Roundup: May Public Transit Chatter

In The Know
May 17, 2018 / By / Post a Comment

The public transit industry is constantly buzzing with updates! Especially with all of the new technology, and policy announcements. To help you keep up with all the public transit news, we’ve gathered some of the top stories this month that you should keep on your radar.

 

No public transportation is a “no go” for big companies looking to expand

Everyone knows that Amazon has been looking for a new host city for their second headquarters since 2017. They’ve narrowed down their search with deciding factors to play a part in their decision. Amazon wants future employers to have the option of using public transit that’s close to large airports for travel and commuter flexibility. Jeff Bezos, Amazon CEO, says that Dallas is still on the list when narrowing down their search and lack of public transportation turns off Amazon in its search for a second headquarters.

Another high-profile company – Mary Kay Inc. – was recently on the hunt for a new manufacturing facility and chose Lewisville due to employee and logistical considerations such as employee drive time, public transportation and proximity to major railroads. At DCTA, we’re working strategically with Mary Kay to connect their employee base to alternative mobility solutions for an easier commute to Lewisville – one of our member cities.

Public transportation is important for the future, and with Denton and Collin counties projected to be the nation’s fasted growing economies over the next five years, it is our commitment to offer more alternative transportations options to improve the quality of life where our residents live, work and play. We’ve played a major role in keeping Denton County competitive for all future business attractions and will continue to work to provide innovative mobility solutions for the many communities we serve.

 

Self-driving cars a reality in North Texas this summer

The future is here and it has self-driving cars! The California-based self-driving car company Drive.ai recently announced a pilot program to bring an on-demand self-driving car service to Frisco, Texas. Beginning in July 2018, they will be working in cooperation with the new Frisco Transportation Management Association (TMA) (in which DCTA is a part of this partnership) to provide rides to 10,000 people within a geofenced area comprised of retail, entertainment and office space. We are the program administrators and are working closely with Drive.Ai and the City of Frisco to bring autonomous cars to one of the fastest-growing cities in the nation.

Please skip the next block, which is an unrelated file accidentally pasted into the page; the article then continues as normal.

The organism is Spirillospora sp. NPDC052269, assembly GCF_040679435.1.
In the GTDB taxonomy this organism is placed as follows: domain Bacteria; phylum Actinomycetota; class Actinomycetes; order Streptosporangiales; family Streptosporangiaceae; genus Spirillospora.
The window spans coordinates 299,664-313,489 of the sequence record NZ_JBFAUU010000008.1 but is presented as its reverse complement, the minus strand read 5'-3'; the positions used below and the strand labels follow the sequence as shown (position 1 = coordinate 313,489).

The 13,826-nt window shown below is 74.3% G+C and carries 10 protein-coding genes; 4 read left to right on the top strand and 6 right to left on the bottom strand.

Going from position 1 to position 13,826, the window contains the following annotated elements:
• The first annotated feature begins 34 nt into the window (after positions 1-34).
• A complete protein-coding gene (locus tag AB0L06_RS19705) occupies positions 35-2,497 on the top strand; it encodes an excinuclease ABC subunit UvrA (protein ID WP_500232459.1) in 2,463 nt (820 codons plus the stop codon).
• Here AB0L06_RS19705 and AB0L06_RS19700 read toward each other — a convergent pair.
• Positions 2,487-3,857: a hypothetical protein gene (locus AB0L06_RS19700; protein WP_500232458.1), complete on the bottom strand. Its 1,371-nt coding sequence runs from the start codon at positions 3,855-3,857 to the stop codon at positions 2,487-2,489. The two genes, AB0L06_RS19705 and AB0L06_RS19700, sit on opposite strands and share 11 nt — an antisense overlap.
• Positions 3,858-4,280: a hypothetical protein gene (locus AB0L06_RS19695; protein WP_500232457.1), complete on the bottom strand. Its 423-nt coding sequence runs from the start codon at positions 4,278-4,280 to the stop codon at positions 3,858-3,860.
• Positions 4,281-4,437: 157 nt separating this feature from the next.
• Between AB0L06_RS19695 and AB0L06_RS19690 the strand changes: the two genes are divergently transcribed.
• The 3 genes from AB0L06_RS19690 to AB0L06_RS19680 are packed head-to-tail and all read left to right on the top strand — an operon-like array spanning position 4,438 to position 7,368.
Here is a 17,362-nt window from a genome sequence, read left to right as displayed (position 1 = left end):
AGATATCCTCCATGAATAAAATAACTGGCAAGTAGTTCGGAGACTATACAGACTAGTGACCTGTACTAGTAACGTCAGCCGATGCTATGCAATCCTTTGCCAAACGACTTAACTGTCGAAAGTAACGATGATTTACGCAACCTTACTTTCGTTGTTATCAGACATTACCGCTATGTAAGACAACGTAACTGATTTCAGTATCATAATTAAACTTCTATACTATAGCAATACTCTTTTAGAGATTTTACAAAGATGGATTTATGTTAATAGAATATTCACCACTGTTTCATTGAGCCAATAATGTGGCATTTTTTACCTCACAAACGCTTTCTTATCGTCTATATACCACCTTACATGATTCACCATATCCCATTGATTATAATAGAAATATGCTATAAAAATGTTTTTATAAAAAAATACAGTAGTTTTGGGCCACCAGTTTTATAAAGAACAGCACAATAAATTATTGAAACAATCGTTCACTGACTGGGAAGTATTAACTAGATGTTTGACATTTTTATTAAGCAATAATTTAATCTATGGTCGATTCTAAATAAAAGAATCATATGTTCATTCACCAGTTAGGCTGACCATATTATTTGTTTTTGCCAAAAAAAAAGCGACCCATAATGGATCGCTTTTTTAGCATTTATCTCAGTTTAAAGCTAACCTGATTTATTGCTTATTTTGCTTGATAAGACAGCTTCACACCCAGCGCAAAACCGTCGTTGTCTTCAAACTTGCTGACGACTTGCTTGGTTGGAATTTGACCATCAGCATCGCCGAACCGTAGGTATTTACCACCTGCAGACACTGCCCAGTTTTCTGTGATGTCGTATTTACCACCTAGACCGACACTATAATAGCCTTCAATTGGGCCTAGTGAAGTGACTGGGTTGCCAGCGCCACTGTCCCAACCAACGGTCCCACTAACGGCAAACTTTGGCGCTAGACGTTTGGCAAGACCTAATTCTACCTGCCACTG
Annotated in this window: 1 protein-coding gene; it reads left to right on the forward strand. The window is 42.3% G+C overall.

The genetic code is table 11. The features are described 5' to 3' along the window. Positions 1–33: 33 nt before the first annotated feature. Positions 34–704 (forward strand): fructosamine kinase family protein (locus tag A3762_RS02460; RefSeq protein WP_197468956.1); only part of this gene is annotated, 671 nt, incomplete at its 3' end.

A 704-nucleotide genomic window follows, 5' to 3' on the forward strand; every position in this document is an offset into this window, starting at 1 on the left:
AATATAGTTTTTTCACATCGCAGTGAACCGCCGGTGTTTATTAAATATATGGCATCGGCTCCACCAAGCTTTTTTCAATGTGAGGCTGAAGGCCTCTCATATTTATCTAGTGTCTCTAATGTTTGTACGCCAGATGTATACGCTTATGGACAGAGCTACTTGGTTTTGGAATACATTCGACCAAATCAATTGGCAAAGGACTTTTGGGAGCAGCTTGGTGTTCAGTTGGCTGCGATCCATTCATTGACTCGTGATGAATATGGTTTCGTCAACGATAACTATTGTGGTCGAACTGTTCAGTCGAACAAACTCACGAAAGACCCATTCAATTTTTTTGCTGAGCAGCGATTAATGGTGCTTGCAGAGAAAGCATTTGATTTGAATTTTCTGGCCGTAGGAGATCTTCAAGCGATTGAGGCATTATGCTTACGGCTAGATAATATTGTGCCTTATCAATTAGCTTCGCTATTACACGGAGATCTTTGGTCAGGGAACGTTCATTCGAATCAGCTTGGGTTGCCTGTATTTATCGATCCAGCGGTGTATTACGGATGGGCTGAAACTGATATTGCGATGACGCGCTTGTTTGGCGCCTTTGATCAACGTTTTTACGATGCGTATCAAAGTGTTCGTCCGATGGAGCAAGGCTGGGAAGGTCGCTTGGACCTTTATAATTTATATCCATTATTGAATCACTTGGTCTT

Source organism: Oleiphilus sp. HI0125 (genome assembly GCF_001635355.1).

The pilot program will last six months and will have fixed pickup and drop-off locations around HALL Park and The Star. Later this year, the program will expand to Frisco Station. Leading up to the July 2018 pilot launch date, office employees, residents, and patrons of these partners’ Frisco developments will gradually be placed on-board into the program. Once the program is live, riders will use the Drive.ai app to hail complimentary on-demand rides in self-driving cars that connect to popular destinations in one of Frisco’s most lively areas.

 

“Super commuters” are a thing and on the rise

They may not have capes, but for the nearly four million riders that use public transit up to 90 minutes daily, the term “super commuter” helps identify their name. These riders usually occupy large cities such as Los Angeles, New York, Atlanta and Washington D.C. While super commuters still represent a small share of overall commuters, long commutes are growing more common. Increasing the share of residents using public transportation is better for the environment and public transit produces lower greenhouse gas emissions than driving a vehicle.

Each day, the average American breathes in two gallons of air of per minute. That equals 3,400 gallons of air each day. Inhaling air pollution on a regular basis can shorten your life by up to two years. Air pollution caused by traffic also increases the risk for a heart attack. Public transportation produces 95 percent less carbon monoxide per mile compared to personal vehicles. For DCTA riders, that also limits the amount of money spent on gas a year in the DFW area, so super commuters really are super!

 

Have a question about any of these news stories or interested in another transit topic? Comment below to share your thoughts with us!

Share this post:
(Visited 46 times, 1 visits today)

You Might Also Enjoy Reading

Capture This: July Photo Roundup
July 25, 2018
Be Prepared! Record-Setting High Temperature Effects on A-train Service
July 24, 2018
Roundup: July Public Transit Chatter
July 20, 2018

Tell Us What You Think

This site uses Akismet to reduce spam. Learn how your comment data is processed.

Subscribe To Hop On Board

Enter your email to subscribe and receive all the latest posts.

Follow Us On Twitter
Like Us on Facebook
Archive
%d bloggers like this: